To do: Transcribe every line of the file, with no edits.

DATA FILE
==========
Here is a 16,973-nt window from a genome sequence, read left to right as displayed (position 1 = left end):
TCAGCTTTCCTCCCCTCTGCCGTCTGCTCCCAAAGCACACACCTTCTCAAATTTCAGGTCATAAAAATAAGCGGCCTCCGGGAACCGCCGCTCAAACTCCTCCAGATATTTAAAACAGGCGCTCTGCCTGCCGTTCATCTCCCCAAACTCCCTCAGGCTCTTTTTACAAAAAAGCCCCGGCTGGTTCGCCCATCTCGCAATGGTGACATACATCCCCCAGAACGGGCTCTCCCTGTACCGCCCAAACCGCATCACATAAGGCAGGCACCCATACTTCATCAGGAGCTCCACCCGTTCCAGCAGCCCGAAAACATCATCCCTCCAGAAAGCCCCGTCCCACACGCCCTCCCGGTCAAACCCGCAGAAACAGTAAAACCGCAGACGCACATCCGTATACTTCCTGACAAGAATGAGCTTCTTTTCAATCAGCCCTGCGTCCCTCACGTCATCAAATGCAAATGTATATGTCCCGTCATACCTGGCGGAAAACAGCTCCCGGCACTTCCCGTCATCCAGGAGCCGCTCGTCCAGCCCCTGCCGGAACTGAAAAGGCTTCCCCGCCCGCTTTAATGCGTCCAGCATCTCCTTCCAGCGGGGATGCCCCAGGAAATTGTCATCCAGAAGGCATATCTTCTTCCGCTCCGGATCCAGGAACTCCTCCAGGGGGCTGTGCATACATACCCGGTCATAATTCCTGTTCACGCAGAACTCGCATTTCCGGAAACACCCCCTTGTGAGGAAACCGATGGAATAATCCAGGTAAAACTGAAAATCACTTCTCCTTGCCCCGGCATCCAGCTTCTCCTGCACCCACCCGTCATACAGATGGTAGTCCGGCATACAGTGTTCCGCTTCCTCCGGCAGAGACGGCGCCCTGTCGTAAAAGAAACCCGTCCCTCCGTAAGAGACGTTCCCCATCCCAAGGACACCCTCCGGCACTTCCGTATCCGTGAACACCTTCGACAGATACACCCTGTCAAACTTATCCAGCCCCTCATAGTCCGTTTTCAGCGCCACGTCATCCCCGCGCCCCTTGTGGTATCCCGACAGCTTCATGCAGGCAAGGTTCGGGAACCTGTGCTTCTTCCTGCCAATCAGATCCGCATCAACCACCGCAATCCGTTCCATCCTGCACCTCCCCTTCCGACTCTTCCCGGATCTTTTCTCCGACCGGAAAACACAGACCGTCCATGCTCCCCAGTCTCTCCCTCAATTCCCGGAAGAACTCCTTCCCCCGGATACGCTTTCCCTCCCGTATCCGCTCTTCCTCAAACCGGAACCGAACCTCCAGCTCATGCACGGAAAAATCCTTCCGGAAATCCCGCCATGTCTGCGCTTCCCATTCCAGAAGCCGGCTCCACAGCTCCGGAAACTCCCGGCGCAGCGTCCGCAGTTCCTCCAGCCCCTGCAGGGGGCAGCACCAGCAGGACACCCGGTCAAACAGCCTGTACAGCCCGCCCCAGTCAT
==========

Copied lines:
Here is a 16,973-nt window from a genome sequence, read left to right as displayed (position 1 = left end):
TCAGCTTTCCTCCCCTCTGCCGTCTGCTCCCAAAGCACACACCTTCTCAAATTTCAGGTCATAAAAATAAGCGGCCTCCGGGAACCGCCGCTCAAACTCCTCCAGATATTTAAAACAGGCGCTCTGCCTGCCGTTCATCTCCCCAAACTCCCTCAGGCTCTTTTTACAAAAAAGCCCCGGCTGGTTCGCCCATCTCGCAATGGTGACATACATCCCCCAGAACGGGCTCTCCCTGTACCGCCCAAACCGCATCACATAAGGCAGGCACCCATACTTCATCAGGAGCTCCACCCGTTCCAGCAGCCCGAAAACATCATCCCTCCAGAAAGCCCCGTCCCACACGCCCTCCCGGTCAAACCCGCAGAAACAGTAAAACCGCAGACGCACATCCGTATACTTCCTGACAAGAATGAGCTTCTTTTCAATCAGCCCTGCGTCCCTCACGTCATCAAATGCAAATGTATATGTCCCGTCATACCTGGCGGAAAACAGCTCCCGGCACTTCCCGTCATCCAGGAGCCGCTCGTCCAGCCCCTGCCGGAACTGAAAAGGCTTCCCCGCCCGCTTTAATGCGTCCAGCATCTCCTTCCAGCGGGGATGCCCCAGGAAATTGTCATCCAGAAGGCATATCTTCTTCCGCTCCGGATCCAGGAACTCCTCCAGGGGGCTGTGCATACATACCCGGTCATAATTCCTGTTCACGCAGAACTCGCATTTCCGGAAACACCCCCTTGTGAGGAAACCGATGGAATAATCCAGGTAAAACTGAAAATCACTTCTCCTTGCCCCGGCATCCAGCTTCTCCTGCACCCACCCGTCATACAGATGGTAGTCCGGCATACAGTGTTCCGCTTCCTCCGGCAGAGACGGCGCCCTGTCGTAAAAGAAACCCGTCCCTCCGTAAGAGACGTTCCCCATCCCAAGGACACCCTCCGGCACTTCCGTATCCGTGAACACCTTCGACAGATACACCCTGTCAAACTTATCCAGCCCCTCATAGTCCGTTTTCAGCGCCACGTCATCCCCGCGCCCCTTGTGGTATCCCGACAGCTTCATGCAGGCAAGGTTCGGGAACCTGTGCTTCTTCCTGCCAATCAGATCCGCATCAACCACCGCAATCCGTTCCATCCTGCACCTCCCCTTCCGACTCTTCCCGGATCTTTTCTCCGACCGGAAAACACAGACCGTCCATGCTCCCCAGTCTCTCCCTCAATTCCCGGAAGAACTCCTTCCCCCGGATACGCTTTCCCTCCCGTATCCGCTCTTCCTCAAACCGGAACCGAACCTCCAGCTCATGCACGGAAAAATCCTTCCGGAAATCCCGCCATGTCTGCGCTTCCCATTCCAGAAGCCGGCTCCACAGCTCCGGAAACTCCCGGCGCAGCGTCCGCAGTTCCTCCAGCCCCTGCAGGGGGCAGCACCAGCAGGACACCCGGTCAAACAGCCTGTACAGCCCGCCCCAGTCAT